California is opening two mass Covid-19 vaccination sites as part of a federal pilot program to quickly boost the number of available doses, as the state continues to see improving numbers in cases, deaths, positivity rate, and hospitalizations.
“Everything that should be up in relationship to this virus is up. Everything that should be down is down,” Gov. Gavin Newsom said, in a news conference at the Oakland Coliseum, one of the soon-to-be-open vaccination sites.
The rolling average of new daily cases in the state has dropped in half in the past two weeks, according to data from California’s Department of Public Health. The state added 10,501 new cases and 481 additional Covid-19 related deaths Wednesday, and hospitalizations have dropped 30% over the last 14 days.
California State Los Angeles will house California’s other newly-announced vaccination site and both locations are part of a planned 100 locations nationwide in a federal-state partnership. FEMA will provide personal protective equipment and supplies, according to Newsom.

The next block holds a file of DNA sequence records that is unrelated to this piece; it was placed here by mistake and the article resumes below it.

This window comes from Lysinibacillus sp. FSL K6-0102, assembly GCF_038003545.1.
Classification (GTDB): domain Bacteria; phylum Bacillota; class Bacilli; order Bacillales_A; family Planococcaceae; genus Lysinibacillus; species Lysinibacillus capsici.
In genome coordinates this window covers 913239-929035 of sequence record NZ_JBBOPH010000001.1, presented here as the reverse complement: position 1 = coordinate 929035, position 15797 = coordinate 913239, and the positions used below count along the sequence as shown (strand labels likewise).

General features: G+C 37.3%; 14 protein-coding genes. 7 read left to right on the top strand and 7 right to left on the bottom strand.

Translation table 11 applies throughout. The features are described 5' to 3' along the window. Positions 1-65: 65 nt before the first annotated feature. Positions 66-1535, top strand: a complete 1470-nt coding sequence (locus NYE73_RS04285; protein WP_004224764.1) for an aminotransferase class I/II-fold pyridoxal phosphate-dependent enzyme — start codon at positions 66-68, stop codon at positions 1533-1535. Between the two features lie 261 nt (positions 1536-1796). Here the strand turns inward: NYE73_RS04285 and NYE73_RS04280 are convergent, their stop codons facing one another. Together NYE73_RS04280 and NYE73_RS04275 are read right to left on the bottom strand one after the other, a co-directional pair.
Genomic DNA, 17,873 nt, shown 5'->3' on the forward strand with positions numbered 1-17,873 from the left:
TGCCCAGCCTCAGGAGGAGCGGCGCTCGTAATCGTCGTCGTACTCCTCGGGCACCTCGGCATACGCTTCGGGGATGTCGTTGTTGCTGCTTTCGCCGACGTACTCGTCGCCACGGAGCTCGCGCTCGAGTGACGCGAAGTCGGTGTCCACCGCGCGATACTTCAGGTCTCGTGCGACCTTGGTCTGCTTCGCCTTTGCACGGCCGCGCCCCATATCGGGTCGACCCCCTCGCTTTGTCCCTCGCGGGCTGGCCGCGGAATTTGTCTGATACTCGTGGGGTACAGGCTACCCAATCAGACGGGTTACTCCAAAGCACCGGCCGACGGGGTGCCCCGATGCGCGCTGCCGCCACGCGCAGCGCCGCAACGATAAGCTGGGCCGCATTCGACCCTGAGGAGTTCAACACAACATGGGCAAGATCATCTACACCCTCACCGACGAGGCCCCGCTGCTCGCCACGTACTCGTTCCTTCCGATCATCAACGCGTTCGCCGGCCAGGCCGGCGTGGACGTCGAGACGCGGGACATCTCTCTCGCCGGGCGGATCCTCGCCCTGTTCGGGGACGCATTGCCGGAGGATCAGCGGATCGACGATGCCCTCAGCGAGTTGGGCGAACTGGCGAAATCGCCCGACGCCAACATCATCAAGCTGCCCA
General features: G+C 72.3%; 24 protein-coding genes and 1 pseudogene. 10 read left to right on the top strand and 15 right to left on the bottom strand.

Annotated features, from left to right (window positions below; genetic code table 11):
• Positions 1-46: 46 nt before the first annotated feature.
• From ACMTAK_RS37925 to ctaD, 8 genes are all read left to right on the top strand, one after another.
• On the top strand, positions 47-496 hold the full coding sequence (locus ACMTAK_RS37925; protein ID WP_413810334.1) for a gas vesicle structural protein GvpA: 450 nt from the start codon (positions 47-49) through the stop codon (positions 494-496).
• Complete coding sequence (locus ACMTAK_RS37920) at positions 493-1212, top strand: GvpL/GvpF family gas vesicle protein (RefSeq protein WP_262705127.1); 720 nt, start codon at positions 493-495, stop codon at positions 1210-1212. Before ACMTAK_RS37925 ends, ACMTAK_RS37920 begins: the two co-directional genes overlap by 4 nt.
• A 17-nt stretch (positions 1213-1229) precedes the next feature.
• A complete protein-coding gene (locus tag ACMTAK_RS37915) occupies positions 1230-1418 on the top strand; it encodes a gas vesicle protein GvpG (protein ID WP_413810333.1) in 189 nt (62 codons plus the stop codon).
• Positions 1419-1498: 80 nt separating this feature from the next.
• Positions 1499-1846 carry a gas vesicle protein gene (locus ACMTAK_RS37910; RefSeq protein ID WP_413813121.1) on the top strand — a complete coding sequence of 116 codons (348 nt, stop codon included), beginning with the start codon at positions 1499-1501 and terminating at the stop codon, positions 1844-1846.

California is now administering about one million doses of the Covid-19 vaccine each week, Newsom said, a rate two to three times higher than the initial rollout as the state attempts to speed up inoculations and jump start its economy as it emerges from a regional stay at home order that shuttered many non-essential businesses.
The Oakland and Los Angeles sites are expected to begin vaccinations on Feb. 16, and appointments will be available through a newly developed statewide website called MyTurn that will alert users when they are eligible for a Covid-19 shot and present an appointment.
Each site will be paired with two mobile vaccination clinics that can be deployed to multiple locations, according to a press release from Newsom’s office.